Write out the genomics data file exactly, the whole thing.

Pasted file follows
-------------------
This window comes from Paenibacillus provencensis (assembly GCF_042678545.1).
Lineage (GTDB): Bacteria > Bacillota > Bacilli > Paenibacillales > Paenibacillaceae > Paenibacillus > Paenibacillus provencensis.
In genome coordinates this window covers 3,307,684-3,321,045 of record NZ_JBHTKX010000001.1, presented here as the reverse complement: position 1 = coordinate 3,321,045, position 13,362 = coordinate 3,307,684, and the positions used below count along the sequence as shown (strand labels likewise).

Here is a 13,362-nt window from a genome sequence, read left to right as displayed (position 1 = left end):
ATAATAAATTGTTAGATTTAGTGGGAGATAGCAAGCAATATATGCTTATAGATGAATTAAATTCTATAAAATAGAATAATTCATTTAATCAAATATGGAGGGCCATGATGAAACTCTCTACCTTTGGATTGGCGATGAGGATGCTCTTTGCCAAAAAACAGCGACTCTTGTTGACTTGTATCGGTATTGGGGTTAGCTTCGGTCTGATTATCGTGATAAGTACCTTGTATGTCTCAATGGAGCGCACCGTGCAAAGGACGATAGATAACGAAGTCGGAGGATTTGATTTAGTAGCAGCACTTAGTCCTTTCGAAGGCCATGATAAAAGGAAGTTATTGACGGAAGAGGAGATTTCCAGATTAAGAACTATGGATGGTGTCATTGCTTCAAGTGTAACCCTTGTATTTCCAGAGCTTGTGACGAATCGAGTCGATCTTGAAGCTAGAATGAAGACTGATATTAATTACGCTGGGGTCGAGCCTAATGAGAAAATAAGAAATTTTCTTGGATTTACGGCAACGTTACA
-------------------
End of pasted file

This window comes from Paenibacillus provencensis (assembly GCF_042678545.1).
Lineage (GTDB): Bacteria > Bacillota > Bacilli > Paenibacillales > Paenibacillaceae > Paenibacillus > Paenibacillus provencensis.
In genome coordinates this window covers 3,307,684-3,321,045 of record NZ_JBHTKX010000001.1, presented here as the reverse complement: position 1 = coordinate 3,321,045, position 13,362 = coordinate 3,307,684, and the positions used below count along the sequence as shown (strand labels likewise).

Here is a 13,362-nt window from a genome sequence, read left to right as displayed (position 1 = left end):
ATAATAAATTGTTAGATTTAGTGGGAGATAGCAAGCAATATATGCTTATAGATGAATTAAATTCTATAAAATAGAATAATTCATTTAATCAAATATGGAGGGCCATGATGAAACTCTCTACCTTTGGATTGGCGATGAGGATGCTCTTTGCCAAAAAACAGCGACTCTTGTTGACTTGTATCGGTATTGGGGTTAGCTTCGGTCTGATTATCGTGATAAGTACCTTGTATGTCTCAATGGAGCGCACCGTGCAAAGGACGATAGATAACGAAGTCGGAGGATTTGATTTAGTAGCAGCACTTAGTCCTTTCGAAGGCCATGATAAAAGGAAGTTATTGACGGAAGAGGAGATTTCCAGATTAAGAACTATGGATGGTGTCATTGCTTCAAGTGTAACCCTTGTATTTCCAGAGCTTGTGACGAATCGAGTCGATCTTGAAGCTAGAATGAAGACTGATATTAATTACGCTGGGGTCGAGCCTAATGAGAAAATAAGAAATTTTCTTGGATTTACGGCAACGTTACA